Avexa Limited has decided to end its development of apricitabine (ATC), a nucleoside reverse transcriptase inhibitor (NRTI), according to a May 10 announcement by the company. The decision was reached after an ATC Phase III study was closed and, according to Avexa, because of unsuccessful efforts to partner with other pharmaceutical companies to continue developing the drug.
Apricitabine was originally developed by BioChem Pharma (where it was called BCH10618), first sold to Shire Pharmaceuticals (where the drug was called SPD754) and then sold to Avexa. The NRTI's chemical structure was similar to that of lamivudine (found in Epivir, Combivir and Trizivir) and emtricitabine (found in Emtriva, Truvada and Atripla), but with the advantage of being active against HIV resistant to lamivudine and emtricitabine.
The premature closing of ATC's Phase III clinical trial was announced October 2, 2009. The company didn't share the reason why it terminated the study before it completed the planned 48-week follow-up period. Avexa did, however, say that it planned to analyze the data and to explore partnership options with other pharmaceutical companies to potentially continue developing ATC.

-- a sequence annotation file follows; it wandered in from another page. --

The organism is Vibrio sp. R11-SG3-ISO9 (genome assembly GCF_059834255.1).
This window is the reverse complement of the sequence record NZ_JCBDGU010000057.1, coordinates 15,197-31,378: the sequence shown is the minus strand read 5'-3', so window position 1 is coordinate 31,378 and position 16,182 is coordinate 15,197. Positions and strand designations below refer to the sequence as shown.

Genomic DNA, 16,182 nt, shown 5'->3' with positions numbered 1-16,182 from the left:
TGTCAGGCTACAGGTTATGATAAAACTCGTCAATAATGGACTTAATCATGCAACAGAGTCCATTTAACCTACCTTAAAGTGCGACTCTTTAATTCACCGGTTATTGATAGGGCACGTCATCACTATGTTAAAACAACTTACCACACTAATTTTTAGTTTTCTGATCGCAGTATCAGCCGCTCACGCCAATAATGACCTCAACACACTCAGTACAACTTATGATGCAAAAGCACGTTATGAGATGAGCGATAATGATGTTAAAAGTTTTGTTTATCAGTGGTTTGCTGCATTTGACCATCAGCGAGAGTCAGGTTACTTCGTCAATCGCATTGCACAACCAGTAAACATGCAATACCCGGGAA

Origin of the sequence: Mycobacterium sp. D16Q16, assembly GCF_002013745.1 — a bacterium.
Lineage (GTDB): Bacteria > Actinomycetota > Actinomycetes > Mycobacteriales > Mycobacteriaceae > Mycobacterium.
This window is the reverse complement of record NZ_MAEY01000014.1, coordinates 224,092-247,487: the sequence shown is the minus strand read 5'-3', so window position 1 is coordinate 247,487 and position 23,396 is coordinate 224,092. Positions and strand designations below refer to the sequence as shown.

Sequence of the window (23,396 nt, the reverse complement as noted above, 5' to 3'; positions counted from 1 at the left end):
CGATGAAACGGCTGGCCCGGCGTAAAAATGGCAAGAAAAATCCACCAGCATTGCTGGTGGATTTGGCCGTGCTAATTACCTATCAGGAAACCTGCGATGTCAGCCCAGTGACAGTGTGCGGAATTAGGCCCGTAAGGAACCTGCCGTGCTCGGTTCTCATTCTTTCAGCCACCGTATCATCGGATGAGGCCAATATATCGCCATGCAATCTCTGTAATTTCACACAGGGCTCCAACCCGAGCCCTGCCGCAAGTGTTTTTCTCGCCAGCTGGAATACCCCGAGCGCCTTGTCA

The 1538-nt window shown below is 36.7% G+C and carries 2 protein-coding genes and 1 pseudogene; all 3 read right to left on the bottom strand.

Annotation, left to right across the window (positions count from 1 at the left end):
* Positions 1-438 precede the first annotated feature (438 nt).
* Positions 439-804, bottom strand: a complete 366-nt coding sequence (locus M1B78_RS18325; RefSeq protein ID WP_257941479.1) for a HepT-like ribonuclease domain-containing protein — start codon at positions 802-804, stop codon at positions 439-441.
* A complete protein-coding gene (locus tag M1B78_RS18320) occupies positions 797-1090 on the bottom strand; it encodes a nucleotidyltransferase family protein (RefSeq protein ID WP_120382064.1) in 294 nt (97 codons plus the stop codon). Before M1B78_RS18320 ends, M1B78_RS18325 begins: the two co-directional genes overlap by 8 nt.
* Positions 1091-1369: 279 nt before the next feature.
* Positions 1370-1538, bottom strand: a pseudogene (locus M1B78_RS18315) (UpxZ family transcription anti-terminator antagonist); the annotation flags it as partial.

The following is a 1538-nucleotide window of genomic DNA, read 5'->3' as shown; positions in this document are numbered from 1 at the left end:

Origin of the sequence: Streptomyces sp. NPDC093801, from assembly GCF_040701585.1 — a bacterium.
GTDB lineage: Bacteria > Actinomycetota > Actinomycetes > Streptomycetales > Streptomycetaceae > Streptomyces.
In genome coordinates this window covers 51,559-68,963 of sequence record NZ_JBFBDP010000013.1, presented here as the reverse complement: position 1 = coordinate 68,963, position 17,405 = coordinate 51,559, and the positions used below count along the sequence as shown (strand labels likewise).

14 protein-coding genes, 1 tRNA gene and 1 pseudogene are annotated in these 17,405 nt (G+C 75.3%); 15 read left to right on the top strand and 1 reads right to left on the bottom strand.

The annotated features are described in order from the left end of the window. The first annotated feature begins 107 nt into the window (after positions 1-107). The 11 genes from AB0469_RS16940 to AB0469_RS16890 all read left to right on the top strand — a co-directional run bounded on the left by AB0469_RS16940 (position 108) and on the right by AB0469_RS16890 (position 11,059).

“The board is of the view that Avexa has exhausted all possible avenues to complete a global licensing transaction for ATC,” the company wrote in its May 10 statement. “However, [Avexa] intends to continue discussions with smaller regionally focused companies who have expressed an interest in a regional licensing transaction for ATC.”
Avexa cited a number of reasons for the lack of interest among potential global pharmaceutical partners. First, the time and capital required to secure regulatory approval for ATC, in various countries, may be too large of a commitment. Second, ATC's required dosage may be too high when used in combination with certain approved HIV drugs, making it difficult to be combined into one pill with those drugs. Third, it may be difficult to determine ATC's effectiveness when used in combination with a number of new active drugs on the market, which will likely mask the level of ATC's activity